05-05-2012, 12:37 PM
We drank a toast to innocence, we drank a toast to now
And tried to reach beyond the emptiness but neither one knew how
We drank a toast to innocence, we drank a toast to time
Reliving in our eloquence, another 'auld lang syne'
The beer was empty and our tongues were tired
And running out of things to say
She gave a kiss to me as I got out and I watched her drive away
Just for a moment I was back at school
And felt that old familiar pain
And as I turned to make my way back home
The snow turned in to rain...
- Dan Fogelberg, "Same Auld Lang Syne"
Have you ever hung out with an ex? Bad memories, some people say, make this a difficult undertaking.
In my (admittedly limited) experience, though, the good memories are much worse. The hardest thing about being around someone you used to be in a relationship with isn't remembering why you broke up; it's remembering why you were together and knowing that you'll never have that again.
The summer after my first year of college, I went out for an afternoon with my old high school girlfriend (the Ohio Renaissance Festival--yes, I'm that guy and we were that couple). We were still friends and we were still into a lot of the same things, and it was nice to have someone back home I could hang out with. It was just a little bit awkward, though, catching glimpses of something that used to be and would never be again.
It's not that I was lonely, or that I pined for the old days. In fact, I was in a wonderful new relationship in college with the woman who would eventually become my wife. I would never have traded that for a chance to go back to high school. But that didn't stop the moment from being a little strange and bittersweet.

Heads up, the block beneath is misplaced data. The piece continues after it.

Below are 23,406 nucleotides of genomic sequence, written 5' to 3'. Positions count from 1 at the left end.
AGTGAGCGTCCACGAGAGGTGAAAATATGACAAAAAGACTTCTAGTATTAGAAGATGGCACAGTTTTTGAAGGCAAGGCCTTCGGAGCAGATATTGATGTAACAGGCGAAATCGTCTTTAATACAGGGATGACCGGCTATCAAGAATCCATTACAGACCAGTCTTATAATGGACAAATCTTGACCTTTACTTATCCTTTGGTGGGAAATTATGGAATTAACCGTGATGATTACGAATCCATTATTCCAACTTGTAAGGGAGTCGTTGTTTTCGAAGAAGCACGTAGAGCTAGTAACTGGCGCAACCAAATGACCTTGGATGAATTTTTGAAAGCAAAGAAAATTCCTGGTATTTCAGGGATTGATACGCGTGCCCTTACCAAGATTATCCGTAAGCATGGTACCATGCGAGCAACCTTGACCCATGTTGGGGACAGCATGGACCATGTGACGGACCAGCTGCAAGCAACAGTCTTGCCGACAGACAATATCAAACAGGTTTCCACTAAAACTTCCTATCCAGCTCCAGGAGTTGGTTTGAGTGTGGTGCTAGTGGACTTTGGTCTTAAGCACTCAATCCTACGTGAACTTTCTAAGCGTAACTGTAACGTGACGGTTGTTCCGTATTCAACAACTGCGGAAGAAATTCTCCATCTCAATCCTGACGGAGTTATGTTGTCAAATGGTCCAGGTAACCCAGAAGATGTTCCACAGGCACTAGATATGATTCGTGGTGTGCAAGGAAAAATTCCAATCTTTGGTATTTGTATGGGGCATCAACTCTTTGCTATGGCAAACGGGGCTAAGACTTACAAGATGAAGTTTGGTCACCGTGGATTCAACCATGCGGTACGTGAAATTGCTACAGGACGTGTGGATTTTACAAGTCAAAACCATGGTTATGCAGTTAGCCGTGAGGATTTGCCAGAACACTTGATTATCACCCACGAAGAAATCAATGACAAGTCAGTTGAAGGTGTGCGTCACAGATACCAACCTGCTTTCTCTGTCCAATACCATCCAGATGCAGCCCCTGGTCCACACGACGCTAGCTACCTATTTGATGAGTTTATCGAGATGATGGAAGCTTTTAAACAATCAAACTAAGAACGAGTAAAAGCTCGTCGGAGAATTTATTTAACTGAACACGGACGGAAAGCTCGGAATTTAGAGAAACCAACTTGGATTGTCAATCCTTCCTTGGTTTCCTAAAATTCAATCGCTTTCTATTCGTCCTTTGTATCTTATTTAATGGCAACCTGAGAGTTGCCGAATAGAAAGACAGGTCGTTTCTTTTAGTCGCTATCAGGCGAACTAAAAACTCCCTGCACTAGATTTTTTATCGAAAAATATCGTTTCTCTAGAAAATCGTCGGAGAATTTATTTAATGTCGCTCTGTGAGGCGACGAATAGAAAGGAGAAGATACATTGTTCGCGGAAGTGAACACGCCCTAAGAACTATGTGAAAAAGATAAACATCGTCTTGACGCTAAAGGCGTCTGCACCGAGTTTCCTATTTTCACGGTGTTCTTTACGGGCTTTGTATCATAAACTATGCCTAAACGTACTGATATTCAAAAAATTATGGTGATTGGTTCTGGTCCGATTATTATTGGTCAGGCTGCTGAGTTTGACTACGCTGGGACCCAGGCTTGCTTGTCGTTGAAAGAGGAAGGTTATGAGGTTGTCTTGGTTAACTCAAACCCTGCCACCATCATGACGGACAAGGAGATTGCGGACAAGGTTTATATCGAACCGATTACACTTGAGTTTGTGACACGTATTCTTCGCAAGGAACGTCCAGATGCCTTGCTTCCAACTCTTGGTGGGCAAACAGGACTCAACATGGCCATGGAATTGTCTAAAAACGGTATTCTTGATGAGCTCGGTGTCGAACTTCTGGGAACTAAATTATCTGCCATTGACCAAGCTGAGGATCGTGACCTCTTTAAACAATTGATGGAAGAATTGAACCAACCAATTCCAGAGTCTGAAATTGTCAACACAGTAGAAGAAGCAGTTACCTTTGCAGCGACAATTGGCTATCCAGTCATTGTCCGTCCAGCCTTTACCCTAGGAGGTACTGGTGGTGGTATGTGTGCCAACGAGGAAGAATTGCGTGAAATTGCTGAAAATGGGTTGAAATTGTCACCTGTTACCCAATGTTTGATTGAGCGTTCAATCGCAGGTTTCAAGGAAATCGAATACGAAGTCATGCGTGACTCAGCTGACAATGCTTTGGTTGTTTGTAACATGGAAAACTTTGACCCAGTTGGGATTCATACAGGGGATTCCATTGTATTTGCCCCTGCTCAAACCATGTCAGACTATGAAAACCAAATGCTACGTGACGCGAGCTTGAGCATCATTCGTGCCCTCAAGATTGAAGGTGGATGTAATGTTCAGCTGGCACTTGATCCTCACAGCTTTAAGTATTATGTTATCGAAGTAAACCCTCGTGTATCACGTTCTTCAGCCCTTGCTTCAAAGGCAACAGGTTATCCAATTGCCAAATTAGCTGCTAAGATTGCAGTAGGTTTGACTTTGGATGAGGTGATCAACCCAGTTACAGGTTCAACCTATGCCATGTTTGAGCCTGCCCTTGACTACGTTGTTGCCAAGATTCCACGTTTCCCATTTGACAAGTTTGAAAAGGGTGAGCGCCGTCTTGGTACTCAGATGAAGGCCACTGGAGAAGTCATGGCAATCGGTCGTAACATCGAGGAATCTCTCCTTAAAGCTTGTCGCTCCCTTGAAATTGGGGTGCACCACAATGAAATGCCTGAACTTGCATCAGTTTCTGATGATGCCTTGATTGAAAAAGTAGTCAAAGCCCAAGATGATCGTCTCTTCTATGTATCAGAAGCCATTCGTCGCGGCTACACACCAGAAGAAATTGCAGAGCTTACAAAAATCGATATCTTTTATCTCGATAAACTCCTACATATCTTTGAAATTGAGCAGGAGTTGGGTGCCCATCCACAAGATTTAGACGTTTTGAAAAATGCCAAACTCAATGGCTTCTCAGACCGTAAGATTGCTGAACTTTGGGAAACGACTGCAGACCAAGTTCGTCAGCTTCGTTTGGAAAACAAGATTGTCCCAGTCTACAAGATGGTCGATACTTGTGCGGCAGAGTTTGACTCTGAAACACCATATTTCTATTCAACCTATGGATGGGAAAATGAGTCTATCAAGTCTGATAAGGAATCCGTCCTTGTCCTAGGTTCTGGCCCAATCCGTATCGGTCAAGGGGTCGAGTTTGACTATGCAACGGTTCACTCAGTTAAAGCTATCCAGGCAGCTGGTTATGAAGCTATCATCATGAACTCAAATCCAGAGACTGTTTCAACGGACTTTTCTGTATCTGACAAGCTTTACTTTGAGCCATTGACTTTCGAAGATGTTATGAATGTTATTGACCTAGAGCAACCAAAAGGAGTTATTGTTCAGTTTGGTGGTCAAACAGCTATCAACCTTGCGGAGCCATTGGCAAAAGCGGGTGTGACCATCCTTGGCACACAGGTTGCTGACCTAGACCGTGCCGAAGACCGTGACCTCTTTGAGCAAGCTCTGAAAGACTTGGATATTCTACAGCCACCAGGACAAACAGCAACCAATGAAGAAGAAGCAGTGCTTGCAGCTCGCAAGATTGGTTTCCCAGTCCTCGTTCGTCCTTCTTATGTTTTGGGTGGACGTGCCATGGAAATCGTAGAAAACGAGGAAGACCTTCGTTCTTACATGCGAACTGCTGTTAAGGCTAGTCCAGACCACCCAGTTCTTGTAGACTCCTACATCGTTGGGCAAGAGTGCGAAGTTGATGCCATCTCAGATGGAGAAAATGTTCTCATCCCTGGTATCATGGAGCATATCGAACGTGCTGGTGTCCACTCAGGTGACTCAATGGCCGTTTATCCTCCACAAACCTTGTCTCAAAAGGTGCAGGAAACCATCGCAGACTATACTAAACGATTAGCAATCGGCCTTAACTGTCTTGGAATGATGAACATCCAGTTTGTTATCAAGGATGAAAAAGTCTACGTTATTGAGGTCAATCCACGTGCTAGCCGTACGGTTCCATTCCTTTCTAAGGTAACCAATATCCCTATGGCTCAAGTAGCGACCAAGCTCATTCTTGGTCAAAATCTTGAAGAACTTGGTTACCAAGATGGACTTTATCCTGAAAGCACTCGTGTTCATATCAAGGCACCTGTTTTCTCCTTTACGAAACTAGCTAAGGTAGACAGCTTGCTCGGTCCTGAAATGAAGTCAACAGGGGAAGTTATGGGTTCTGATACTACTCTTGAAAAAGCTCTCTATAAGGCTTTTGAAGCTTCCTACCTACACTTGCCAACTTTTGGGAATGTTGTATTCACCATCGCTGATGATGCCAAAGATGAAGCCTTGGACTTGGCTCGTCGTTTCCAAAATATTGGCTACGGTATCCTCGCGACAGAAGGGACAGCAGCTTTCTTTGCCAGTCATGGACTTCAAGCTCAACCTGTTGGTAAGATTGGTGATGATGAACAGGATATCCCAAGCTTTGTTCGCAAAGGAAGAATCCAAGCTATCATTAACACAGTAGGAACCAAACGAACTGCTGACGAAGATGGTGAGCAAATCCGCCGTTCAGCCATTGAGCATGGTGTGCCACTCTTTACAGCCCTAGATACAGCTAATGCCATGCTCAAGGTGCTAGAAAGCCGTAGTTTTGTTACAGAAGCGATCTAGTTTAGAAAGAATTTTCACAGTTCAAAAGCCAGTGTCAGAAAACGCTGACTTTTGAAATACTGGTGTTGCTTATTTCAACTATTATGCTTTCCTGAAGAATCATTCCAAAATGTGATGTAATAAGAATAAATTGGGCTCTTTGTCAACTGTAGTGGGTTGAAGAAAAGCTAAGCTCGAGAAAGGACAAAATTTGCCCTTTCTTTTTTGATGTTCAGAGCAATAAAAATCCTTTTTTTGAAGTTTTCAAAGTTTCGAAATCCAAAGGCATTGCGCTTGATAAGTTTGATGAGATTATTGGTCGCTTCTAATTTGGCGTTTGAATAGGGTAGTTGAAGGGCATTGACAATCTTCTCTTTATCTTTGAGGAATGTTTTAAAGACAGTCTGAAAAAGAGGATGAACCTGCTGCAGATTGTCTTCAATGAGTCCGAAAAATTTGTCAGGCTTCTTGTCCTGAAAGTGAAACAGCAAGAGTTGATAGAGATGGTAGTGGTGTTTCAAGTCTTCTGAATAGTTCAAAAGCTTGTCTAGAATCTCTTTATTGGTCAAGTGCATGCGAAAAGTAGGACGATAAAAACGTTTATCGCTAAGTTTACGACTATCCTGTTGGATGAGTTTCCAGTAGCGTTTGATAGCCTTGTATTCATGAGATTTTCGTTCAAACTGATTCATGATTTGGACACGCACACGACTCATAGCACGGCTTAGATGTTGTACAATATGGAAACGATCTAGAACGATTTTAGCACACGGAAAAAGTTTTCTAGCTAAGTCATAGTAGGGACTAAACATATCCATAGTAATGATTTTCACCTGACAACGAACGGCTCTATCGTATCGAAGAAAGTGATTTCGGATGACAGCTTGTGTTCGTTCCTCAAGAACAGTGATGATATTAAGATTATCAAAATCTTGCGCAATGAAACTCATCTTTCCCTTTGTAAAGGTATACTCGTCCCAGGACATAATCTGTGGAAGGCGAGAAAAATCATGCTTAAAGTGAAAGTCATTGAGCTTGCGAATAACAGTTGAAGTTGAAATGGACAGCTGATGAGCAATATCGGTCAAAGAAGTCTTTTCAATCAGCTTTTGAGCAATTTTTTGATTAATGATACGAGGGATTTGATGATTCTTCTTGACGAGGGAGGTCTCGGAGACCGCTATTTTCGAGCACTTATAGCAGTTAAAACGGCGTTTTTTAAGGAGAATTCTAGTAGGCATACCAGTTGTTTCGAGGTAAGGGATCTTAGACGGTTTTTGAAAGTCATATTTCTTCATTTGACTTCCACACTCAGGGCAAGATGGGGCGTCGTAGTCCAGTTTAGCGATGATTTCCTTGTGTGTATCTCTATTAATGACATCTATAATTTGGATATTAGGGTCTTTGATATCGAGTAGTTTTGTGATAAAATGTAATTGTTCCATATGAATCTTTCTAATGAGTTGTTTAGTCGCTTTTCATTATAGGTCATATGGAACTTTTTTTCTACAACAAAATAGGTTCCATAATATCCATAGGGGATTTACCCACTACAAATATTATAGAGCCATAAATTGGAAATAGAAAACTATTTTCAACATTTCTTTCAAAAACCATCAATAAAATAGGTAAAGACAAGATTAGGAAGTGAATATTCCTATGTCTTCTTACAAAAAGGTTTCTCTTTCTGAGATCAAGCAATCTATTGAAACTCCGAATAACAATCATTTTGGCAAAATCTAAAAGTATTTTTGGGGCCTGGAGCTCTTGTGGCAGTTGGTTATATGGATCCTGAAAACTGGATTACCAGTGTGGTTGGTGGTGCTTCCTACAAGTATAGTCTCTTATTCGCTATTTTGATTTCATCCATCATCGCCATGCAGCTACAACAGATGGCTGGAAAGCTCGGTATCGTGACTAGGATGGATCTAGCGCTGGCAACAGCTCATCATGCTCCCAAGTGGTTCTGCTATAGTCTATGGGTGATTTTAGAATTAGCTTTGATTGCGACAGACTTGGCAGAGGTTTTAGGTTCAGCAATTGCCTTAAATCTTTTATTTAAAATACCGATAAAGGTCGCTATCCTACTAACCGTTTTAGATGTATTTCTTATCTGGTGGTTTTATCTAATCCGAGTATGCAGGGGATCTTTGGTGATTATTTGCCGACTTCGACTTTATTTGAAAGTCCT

I found myself having similar feelings last week as I attended the rank testing at my old club. It was my first time there in almost three months. I would have been testing that night myself had I not been sidelined by an injury early in February. As it is, I'm now at a new club (http://yghmartialarts.blogspot.com/2012/04/back-on-horse.html) for many different reasons, the most pressing of which is impending changes to my schedule. I'm not dissatisfied with the new club, and I still have reservations about the old one, but that didn't stop the dojo from feeling like home.
To kneel beside my friends again, to take a few rolls on the familiar softness of that mat again, and to hear the kind voice of my former head instructor again were all wonderful--and a little bit sad. For all that I've complained on this blog, this club is family. It got me started in the martial arts, it introduced me to a lot of friends, and it taught me many lessons that will stay with me for a long time.
During the tests themselves, I had the luxury of losing myself in the aikido (the one exception was the test I would have taken, featuring the friend who would have been my testing partner--that one stung a little). I watched, silently analyzing my friends' technique, or walking through the techniques myself in my mind. I caught myself breathing in rhythm with the kokyu nages and moving my hands along with ikkyos.
After the testing was over, we all went out for drinks. Everyone wanted updates on the status of my pregnant wife, my job, and my music (respectively: well, going to hell, and should be picking up soon). I hadn't been gone long enough yet to keep me from fitting right in. We talked about aikido, about beer, about movies, about anything and everything.
The head instructor made sure to tell me they'll always have a place for me if I want to visit. I'm sure I will. Perhaps some morning classes over the summer after the school year is over. And I'd like them all to meet my daughter after she's born. I'm looking forward to it, but the thought of visiting the place that's been like home for the last couple years is a strange one.
I left the bar a little earlier than I would have liked. I had to work in the morning, and my wife was waiting for me at home. It had been a good night. By the end of the evening, I was in full club-member mode, and my goodbye was the brief goodbye of someone who would be back for the Thursday night class.
But, of course, I wouldn't be.
(The original post on The Young Grasshopper can be found here (http://yghmartialarts.blogspot.com/2012/05/old-flame.html).)
05-05-2012, 01:33 PM
The word visiting should be italicized. It makes the sentence make a lot more sense.